The most common reason for premature loss is an aggressive form of tooth decay in children under 6 called early childhood caries (ECC). About one in four U.S. children encounter ECC, with those in poverty at higher risk. Infection in one tooth can spread to others, including newly erupted permanent teeth.
The goal then is to prevent ECC as much as possible, and initiate prompt treatment should it still occur. A good prevention strategy has two prongs: the actions and habits of parents or caregivers; and the prevention and treatment measures taken by dental providers.
At home, it's important that you wipe your newborn's gums with a clean, damp cloth after each feeding to reduce bacterial growth. As teeth erupt, switch then to gentle brushing with a rice grain-sized amount of baby toothpaste. You should also limit their sugar consumption, including not allowing them to sleep with a bedtime bottle of any liquid other than water.
It's also important that you start your child's regular dental visits around their first birthday. This allows us to detect any developing cavities, as well as apply sealants and topical fluoride to help prevent decay. And should a cavity develop, regular visits help ensure prompt treatment to preserve the tooth.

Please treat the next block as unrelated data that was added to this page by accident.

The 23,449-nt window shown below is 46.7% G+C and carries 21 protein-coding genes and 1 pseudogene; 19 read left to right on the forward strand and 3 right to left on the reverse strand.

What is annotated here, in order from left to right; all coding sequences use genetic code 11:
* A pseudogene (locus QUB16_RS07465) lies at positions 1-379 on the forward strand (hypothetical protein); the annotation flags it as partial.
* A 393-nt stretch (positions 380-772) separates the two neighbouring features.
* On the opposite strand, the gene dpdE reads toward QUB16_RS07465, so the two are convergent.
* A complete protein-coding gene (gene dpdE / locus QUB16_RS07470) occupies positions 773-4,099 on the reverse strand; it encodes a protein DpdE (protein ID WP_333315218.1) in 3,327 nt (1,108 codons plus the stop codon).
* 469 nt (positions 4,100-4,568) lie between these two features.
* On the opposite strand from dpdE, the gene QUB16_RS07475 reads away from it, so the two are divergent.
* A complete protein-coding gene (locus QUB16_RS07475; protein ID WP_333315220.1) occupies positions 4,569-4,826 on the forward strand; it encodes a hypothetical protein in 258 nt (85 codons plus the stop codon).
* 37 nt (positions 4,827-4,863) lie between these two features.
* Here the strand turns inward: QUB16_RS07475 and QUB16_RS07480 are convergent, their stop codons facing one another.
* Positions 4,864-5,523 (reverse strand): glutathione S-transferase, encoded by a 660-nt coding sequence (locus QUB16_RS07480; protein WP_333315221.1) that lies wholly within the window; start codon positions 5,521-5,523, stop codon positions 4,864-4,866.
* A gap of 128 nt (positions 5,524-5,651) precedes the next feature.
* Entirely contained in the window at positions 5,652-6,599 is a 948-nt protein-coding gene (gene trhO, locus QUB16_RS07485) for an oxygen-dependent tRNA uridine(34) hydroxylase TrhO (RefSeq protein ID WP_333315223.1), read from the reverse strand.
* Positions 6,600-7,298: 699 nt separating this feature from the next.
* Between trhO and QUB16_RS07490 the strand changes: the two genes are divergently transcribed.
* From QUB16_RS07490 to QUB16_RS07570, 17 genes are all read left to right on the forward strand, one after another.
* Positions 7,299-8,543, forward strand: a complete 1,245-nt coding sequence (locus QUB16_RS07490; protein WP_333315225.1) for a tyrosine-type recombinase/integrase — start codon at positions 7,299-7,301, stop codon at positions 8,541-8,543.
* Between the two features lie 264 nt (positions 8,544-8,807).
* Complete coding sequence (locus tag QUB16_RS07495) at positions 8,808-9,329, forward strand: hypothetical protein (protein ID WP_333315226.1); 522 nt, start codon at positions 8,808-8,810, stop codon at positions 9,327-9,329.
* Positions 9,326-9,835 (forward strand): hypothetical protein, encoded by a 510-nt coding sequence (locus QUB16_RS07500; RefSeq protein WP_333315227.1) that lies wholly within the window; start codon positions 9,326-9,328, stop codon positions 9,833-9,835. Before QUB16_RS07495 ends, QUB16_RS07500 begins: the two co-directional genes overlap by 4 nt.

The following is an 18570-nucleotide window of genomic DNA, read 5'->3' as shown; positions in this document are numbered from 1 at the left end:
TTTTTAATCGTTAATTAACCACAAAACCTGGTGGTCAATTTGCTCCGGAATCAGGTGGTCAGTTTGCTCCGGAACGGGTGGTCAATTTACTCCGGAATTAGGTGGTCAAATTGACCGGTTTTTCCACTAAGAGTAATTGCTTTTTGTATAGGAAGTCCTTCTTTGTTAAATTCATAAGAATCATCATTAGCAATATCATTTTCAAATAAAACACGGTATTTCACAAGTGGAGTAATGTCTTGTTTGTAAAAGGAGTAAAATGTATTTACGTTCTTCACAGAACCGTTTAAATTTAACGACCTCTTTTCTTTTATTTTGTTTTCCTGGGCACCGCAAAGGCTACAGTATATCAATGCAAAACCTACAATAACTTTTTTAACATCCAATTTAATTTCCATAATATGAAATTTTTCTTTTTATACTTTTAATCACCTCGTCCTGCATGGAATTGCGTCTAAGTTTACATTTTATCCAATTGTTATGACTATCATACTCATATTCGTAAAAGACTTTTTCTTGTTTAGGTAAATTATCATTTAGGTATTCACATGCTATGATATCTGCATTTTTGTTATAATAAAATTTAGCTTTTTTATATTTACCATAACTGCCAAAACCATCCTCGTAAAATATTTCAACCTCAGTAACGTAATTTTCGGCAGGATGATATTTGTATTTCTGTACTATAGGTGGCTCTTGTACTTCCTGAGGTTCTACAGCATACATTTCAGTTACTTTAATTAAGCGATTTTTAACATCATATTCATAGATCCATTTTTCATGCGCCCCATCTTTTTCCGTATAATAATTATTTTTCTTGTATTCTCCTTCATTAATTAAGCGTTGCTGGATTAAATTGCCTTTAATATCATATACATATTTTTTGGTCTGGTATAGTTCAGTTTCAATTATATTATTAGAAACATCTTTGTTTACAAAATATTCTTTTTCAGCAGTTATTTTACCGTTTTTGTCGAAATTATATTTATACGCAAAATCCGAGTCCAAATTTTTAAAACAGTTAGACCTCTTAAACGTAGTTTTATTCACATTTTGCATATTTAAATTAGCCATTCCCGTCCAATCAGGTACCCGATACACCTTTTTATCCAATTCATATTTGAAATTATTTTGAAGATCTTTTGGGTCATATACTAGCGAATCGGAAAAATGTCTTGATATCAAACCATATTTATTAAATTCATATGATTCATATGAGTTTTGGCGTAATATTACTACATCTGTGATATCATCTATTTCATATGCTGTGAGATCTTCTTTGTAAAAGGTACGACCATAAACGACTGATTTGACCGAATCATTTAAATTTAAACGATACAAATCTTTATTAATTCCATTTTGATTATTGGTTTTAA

Your child's set of primary teeth only last a few short years, but their contribution echoes for a lifetime. Taking these measures to protect them from tooth decay ensures they'll fully make that contribution.
If you would like more information on dental care for children, please contact us or schedule an appointment for a consultation. You can also learn more about this topic by reading the Dear Doctor magazine article “Do Babies Get Tooth Decay?”
Ask any kid and they'll tell you just how valuable "baby" teeth really are—out of the mouth, of course, and under their pillow awaiting a transaction with the Tooth Fairy. But there's more to them than their value on the Fairy Exchange Market—they play a critical role in future dental health.